The subject is a terrific one: why is it that humans are the only species to have a sustained artistic impulse? Why do we exert so much energy to produce art, and specifically, tell made-up stories? Is art generally just a byproduct (as Stephen Pinker believes) of human development, something pleasurable we like to do but not really of any evolutionary benefit; or has it developed because it is actually of some benefit to our survival, and our dominance as a species?

Boyd appears to want to put art, and storytelling in particular, firmly in place as something vitally important to us as a species, and not just entertaining or academic. He argues fervently for evocriticism against post-modernist theories of human culture and literature (which he refers to as Theory), which do not recognize universals or human nature as such, and which, he appears to argue, take the pleasure out of reading. And he wants to dispel the idea of an evolutionary approach to literature as being reductive, narrowing all down to genes. For example, he states that '[e]volution has allowed humans to develop our singular capacity for culture because culture helps us to track changes in the environment more rapidly than genes do'. The two -- genes and culture -- work together to advance the species.

The author works methodically through explanations of adaptation, intelligence, cooperation (yields better results than selfishness in the long-term) and our intense sociality. Hethen applies evolution to the development of art, giving reasons why he feels biology and culture are both needed to explain it, including art's universality, persistence, cost, emotional resonance, and development in all of us from an early age.

He argues that art must be important to us as a species or it would have been selected out, and that it evolved as a form of play, specifically cognitive play. As animals play for fun but also for hunting and fighting training, humans make art for their enjoyment, but also for more serious reasons. Art offers benefits by encouraging cooperation and intense sociality that gives a group advantages over another without so much art. It is also self-rewarding, increases status, and develops creativity and imagination.

When Boyd comes to fiction specifically, he discusses theory of mind, the understanding of others in terms of their goals, intentions, desires and beliefs, which develops during early childhood in humans in a particularly elaborate and complex way, and enables us to feel empathy for others. Fiction taps into this through presenting the possible motivations for characters in stories, thus helping us experience situations in our imagination that we might not have in real life.

The second part of the book deals with Boyd's discussion of the two great works of fiction. He believes that evocriticism offers 'new directions in which to look' and 'deepens our understanding and appreciation of literature' over and above the current methods of literary analysis and criticism. While his analysis is thorough, too much of it seemed obvious (Homer's tactics to attract and keep readers, for example) and not particularly interesting or original. In contrast, another book I have reviewed here recently, Affective Mapping: Melancholia and the Politics of Modernism by Jonathan Flatley, shows me how rich, complex and original literary analysis can be, revealing aspects of Henry James, for example, that I had not encountered before.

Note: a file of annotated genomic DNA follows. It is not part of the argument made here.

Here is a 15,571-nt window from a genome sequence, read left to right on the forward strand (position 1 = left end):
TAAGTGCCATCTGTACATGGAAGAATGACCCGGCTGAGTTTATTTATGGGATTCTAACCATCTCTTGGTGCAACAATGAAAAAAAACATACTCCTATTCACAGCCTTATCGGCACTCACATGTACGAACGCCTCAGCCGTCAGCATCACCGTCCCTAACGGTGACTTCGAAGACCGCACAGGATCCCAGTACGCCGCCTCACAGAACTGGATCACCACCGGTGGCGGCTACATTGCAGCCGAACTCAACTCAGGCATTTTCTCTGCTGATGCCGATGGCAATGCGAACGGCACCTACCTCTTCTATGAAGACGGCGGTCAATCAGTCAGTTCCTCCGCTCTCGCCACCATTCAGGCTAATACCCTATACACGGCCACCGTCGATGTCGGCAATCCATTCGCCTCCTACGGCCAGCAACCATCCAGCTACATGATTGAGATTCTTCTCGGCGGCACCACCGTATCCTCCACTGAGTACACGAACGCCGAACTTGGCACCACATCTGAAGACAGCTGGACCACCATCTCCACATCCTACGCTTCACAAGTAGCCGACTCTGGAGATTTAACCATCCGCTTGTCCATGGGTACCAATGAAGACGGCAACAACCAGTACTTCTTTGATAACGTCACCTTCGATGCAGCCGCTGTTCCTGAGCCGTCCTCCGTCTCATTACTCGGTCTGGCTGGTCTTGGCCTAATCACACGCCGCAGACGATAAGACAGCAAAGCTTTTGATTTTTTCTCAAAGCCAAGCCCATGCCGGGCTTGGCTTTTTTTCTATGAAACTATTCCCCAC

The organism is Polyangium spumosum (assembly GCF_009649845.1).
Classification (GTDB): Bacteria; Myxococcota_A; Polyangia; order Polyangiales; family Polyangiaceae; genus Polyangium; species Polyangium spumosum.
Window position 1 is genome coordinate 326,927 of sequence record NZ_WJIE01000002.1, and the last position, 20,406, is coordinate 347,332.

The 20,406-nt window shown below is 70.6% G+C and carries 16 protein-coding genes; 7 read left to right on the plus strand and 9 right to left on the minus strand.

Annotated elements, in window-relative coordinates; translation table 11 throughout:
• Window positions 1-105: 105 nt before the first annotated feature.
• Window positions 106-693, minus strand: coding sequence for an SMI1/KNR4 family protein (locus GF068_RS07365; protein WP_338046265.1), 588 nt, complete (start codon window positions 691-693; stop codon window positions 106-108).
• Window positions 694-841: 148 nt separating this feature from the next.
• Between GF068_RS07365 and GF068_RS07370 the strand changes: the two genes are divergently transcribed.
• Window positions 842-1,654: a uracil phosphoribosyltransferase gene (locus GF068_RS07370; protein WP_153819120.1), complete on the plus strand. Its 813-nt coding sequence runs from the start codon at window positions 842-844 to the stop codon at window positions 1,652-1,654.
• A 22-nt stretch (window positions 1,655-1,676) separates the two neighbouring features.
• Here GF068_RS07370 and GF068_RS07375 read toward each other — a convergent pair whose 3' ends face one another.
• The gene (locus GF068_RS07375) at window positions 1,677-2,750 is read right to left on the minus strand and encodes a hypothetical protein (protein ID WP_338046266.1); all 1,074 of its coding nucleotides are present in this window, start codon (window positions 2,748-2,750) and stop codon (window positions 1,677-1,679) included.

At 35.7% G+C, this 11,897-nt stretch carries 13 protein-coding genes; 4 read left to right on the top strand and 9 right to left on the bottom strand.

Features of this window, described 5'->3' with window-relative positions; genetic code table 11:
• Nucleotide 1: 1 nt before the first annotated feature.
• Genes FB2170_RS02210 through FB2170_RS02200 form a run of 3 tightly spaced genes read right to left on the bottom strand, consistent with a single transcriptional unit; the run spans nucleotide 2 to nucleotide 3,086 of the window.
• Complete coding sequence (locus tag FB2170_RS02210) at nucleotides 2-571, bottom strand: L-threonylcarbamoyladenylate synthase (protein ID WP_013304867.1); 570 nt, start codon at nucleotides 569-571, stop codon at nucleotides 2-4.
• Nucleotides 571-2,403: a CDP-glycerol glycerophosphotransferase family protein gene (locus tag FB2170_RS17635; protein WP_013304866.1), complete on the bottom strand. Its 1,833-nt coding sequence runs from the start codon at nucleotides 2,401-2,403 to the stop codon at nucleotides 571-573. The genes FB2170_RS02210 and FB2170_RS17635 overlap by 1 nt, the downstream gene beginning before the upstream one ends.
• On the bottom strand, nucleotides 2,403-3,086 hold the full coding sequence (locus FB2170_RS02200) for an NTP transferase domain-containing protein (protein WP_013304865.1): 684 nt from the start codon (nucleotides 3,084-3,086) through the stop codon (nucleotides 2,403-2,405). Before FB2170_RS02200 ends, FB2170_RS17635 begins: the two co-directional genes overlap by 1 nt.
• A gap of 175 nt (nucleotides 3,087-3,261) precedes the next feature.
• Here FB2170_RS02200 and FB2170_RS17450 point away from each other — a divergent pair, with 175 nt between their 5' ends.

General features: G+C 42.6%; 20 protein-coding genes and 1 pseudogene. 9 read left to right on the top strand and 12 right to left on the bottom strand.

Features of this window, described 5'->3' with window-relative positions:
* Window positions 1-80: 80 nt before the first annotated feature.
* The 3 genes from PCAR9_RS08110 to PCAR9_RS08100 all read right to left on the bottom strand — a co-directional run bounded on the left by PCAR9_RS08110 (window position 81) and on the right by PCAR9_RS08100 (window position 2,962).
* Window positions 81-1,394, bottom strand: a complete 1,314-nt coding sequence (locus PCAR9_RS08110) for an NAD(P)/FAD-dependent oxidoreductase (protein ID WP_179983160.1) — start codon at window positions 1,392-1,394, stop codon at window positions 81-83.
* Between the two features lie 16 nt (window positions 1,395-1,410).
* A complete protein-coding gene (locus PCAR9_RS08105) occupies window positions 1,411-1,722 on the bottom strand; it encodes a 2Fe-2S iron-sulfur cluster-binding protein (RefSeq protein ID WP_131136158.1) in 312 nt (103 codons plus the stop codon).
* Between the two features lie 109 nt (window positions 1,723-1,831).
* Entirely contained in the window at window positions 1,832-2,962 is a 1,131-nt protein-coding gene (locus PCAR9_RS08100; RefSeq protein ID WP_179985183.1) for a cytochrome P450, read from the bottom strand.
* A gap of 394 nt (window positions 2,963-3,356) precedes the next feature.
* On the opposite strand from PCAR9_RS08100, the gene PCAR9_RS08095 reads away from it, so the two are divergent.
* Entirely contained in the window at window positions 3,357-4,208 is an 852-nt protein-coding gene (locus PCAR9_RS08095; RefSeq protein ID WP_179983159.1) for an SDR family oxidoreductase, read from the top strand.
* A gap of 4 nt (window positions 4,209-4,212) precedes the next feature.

In scanning the work of other literary Darwinists, such as Joseph Carroll, I see a similar attitude towards other types of literary theory as Boyd's. Instead of convincing me of the merits of evocriticism, I am irritated by the scathing and dismissive arguments against political, psychoanalytical or semiotic analysis, and see it as short-sighted and limiting.

However, I think Boyd has done a service to literature by arguing for a different way of talking about the books we love. He has argued that we cannot, in fact, live without stories, because they are an adaptation that has enabled our success as a species. We enjoy them, they bring us together and foster cooperation and sharing of values, they encourage attention and empathy. At a recent writers' festival in my city, I found myself thinking about Boyd's book. One writer in particular spoke of things that bind us together as human beings: love, family, luck, birth, death. He was speaking of memoir, which I think has a place in Boyd's theory, as do other forms of storytelling, not only the fictional.

Boyd takes the reader through The Odyssey and Horton Hears a Who!, using the evocritical methods he has so painstakingly developed in a equally painstaking manner. However, I am not convinced that evocriticism is going to provide an adequate method of analyzing stories on its own. I see it as a useful, but perhaps limited, way of asserting the importance of storytelling, a form of criticism to add to our collection of methods of analyses.


© 2009 Sue Bond


Sue Bond has degrees in medicine and literature and a Master of Arts in Creative Writing. She reviews for online and print publications. She lives in Queensland, Australia 


Welcome to Metapsychology. We feature over 8200 in-depth reviews of a wide range of books and DVDs written by our reviewers from many backgrounds and perspectives. We update our front page weekly and add more than twenty new reviews each month. Our editor is Christian Perring, PhD. To contact him, use one of the forms available here.

Metapsychology Online reviewers normally receive gratis review copies of the items they review.
Metapsychology Online receives a commission from for purchases through this site, which helps us send review copies to reviewers. Please support us by making your purchases through our Amazon links. We thank you for your support!

Join our e-mail list!: Metapsychology New Review Announcements: Sent out monthly, these announcements list our recent reviews. To subscribe, click here.

Interested in becoming a book reviewer for Metapsychology? To apply, write to our editor.

Metapsychology Online Reviews

Promote your Page too

Metapsychology Online Reviews
ISSN 1931-5716